Healthcare: The prescription for America: Build culture of healthy living

 The current healthcare debate, which focuses on a loosely defined government-operated “public option,” has yet to address several underlying complexities within our system. But the essential question is simple: How do we improve health outcomes and reduce costs while protecting vulnerable persons? A thorough policy debate must be grounded in these cornerstone objectives to effectively improve the quality of and access to healthcare for all Americans, or else we are simply discussing a new government financing mechanism without regard to unsustainable cost projections.

In the 20th century, we witnessed a dramatic change in the profile of diseases in America. Until then, healthcare efforts were focused on treating acutely ill patients plagued by infectious, communicable diseases. Advances in sanitation, vaccinations and antibiotics produced a significant reduction in the prevalence of those diseases. However, an altogether different category of diseases associated with lifestyle practices increased simultaneously, and at exponential rates — chronic degenerative diseases.

Currently, in part due to a change in age demographics, but predominantly because of lifestyle habits and the rise in obesity, chronic diseases have displaced acute diseases as the major causes of morbidity and mortality in the U.S. For instance, diabetes, heart disease, some forms of cancer, and cerebrovascular pathologies such as stroke, are taking a costly toll on American lives. Seven out of every 10 American deaths are attributed to chronic diseases, and 75 cents of every healthcare dollar are spent on the treatment of chronic diseases. Seventy-five percent of our $2.2 trillion healthcare bill is spent on this epidemic — much of which could be prevented, or managed more responsibly, saving perhaps billions of dollars to our system.

A national Chronic Disease Prevention and Wellness Individual Achievement Matrix that defines a standard national benchmark for prevention and wellness would be a good beginning. Healthcare attorney and former registered dietitian Ingrid Sell developed the innovative concept of a health matrix upon which wellness incentives could be based, consisting of the following six measurable, demonstrable clinical factors:

• Achieve the recommended body mass index for an individual’s height and weight

• Achieve recommended lipid profile levels

• Achieve the recommended blood pressure level

• Complete all cancer screenings for age and gender

• Achieve non-smoking status

• Achieve the recommended fasting blood sugar level (or if diabetic, the recommended Hemoglobin A1c level)

These six clinical factors are correlated with the leading chronic disease killers in America, and by achieving recommended levels, individuals will significantly reduce their risk. Policies that incentivize achievements within this matrix, both in terms of payment for services and subsidies to patients, could be an important policy framework. This has implications for our public and school nutrition plans, the role of dietitians in chronic disease management, and the practice of primary care medicine. Right now doctors get paid to fix, cut or prescribe. Patients generally wait until something is broken. Why not pay to prevent?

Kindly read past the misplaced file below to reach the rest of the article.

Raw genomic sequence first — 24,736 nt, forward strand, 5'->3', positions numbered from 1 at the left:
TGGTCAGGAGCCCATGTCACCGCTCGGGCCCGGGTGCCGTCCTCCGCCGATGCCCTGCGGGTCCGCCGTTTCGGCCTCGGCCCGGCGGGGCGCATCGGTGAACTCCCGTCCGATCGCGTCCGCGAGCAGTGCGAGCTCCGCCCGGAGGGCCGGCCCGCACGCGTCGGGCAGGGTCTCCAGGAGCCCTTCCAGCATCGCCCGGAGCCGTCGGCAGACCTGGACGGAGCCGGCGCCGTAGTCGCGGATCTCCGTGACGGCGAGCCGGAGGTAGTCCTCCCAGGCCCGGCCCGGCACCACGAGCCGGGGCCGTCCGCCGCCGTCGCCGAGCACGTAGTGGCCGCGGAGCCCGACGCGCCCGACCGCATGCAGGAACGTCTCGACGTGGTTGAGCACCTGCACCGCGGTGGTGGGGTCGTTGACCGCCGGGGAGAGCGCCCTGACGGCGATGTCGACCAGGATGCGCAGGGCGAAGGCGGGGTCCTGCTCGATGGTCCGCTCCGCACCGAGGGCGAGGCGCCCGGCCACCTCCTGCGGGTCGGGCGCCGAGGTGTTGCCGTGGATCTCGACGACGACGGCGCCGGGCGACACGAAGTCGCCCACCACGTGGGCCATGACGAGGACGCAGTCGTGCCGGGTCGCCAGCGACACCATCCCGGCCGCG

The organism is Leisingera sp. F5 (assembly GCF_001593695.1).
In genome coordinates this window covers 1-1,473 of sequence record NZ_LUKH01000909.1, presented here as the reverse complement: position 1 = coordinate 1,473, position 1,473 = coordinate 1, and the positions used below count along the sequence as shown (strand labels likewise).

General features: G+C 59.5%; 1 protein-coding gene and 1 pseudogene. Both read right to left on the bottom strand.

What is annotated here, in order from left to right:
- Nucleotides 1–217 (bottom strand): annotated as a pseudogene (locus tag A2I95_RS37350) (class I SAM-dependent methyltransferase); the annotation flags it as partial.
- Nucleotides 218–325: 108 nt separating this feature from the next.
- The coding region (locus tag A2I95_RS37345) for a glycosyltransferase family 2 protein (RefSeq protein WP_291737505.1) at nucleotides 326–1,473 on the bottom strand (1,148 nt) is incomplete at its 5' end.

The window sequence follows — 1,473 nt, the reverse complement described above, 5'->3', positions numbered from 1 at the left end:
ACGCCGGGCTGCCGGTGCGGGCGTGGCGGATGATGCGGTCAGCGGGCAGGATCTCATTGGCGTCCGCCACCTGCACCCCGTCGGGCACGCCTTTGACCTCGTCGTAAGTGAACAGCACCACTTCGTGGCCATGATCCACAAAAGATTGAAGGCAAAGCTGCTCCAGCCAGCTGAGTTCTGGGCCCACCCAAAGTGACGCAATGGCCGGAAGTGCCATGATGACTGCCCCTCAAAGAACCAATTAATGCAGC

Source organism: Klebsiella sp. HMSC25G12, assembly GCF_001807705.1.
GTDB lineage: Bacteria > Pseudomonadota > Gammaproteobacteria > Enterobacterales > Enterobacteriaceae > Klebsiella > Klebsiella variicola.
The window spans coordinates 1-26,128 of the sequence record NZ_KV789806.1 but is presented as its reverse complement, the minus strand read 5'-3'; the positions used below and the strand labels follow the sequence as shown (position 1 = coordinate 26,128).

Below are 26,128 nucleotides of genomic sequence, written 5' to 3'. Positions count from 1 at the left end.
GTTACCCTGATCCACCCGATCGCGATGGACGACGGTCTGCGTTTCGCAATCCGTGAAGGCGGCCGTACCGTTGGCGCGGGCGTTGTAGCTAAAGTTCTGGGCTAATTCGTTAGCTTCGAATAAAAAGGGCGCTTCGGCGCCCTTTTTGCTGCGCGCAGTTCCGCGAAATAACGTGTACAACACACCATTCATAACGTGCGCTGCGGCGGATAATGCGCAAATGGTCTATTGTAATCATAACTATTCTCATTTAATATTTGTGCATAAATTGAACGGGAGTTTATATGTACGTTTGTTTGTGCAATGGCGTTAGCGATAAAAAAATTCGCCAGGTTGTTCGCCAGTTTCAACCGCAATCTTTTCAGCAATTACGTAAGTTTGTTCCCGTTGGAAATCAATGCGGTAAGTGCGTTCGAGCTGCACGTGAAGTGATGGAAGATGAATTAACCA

In my home state of Nebraska, Alegent Health, with nearly 10,000 employees, achieved a 50 percent reduction in the rise of its overall medical costs, as compared to the national average. This was accomplished in large part because of its proactive, innovative employee wellness initiatives coupled with engaged healthcare decision-making by its employees. The company also employed Health Savings Accounts as a vehicle to directly pay the employee for advancing better health. Perhaps we should rebrand and expand this important policy option as Health and Wellness Savings Accounts, where tax-deferred dollars may be allocated not only toward healthcare services, but toward preventive lifestyle practices as well.

Although perhaps unintended, certain legal requirements create barriers to employee wellness programs. The American Disabilities Act, Genetic Nondiscrimination Act, Health Insurance Portability and Accountability Act (HIPAA), and Employee Retirement Income Security Act (ERISA) each independently preclude employers’ flexibility in rewarding employee participation in wellness initiatives. We should examine the interplay of these important laws to avoid conflicts.

Lastly, the Supplemental Nutrition Assistance Program (SNAP), formerly known as the Food Stamp Program, is the vehicle by which states can participate in a 50/50 federal-state match for nutrition education funding. Currently, these funds may only be used for SNAP recipients. As the ranking member of the Agriculture Subcommittee on Department Operations, Nutrition, Oversight, and Forestry, which has jurisdiction over this program, I support allowing nutrition education to be offered to all citizens in a state through this program, perhaps through schools, community health centers, and other community-based avenues of
healthcare delivery.

These policy suggestions are only a few components of the necessary task at hand, but help address the fundamental goal of improving healthcare outcomes and reducing costs. If we incentivize wellness, and expand and promote a culture of health with a paradigm shift toward prevention rather than simply treatment of diseases, we will succeed in tackling a primary driver of our healthcare costs while strengthening the health of Americans.


Fortenberry is a member of the Agriculture Committee’s Subcommittee on Department Operations, Nutrition, Oversight, and Forestry.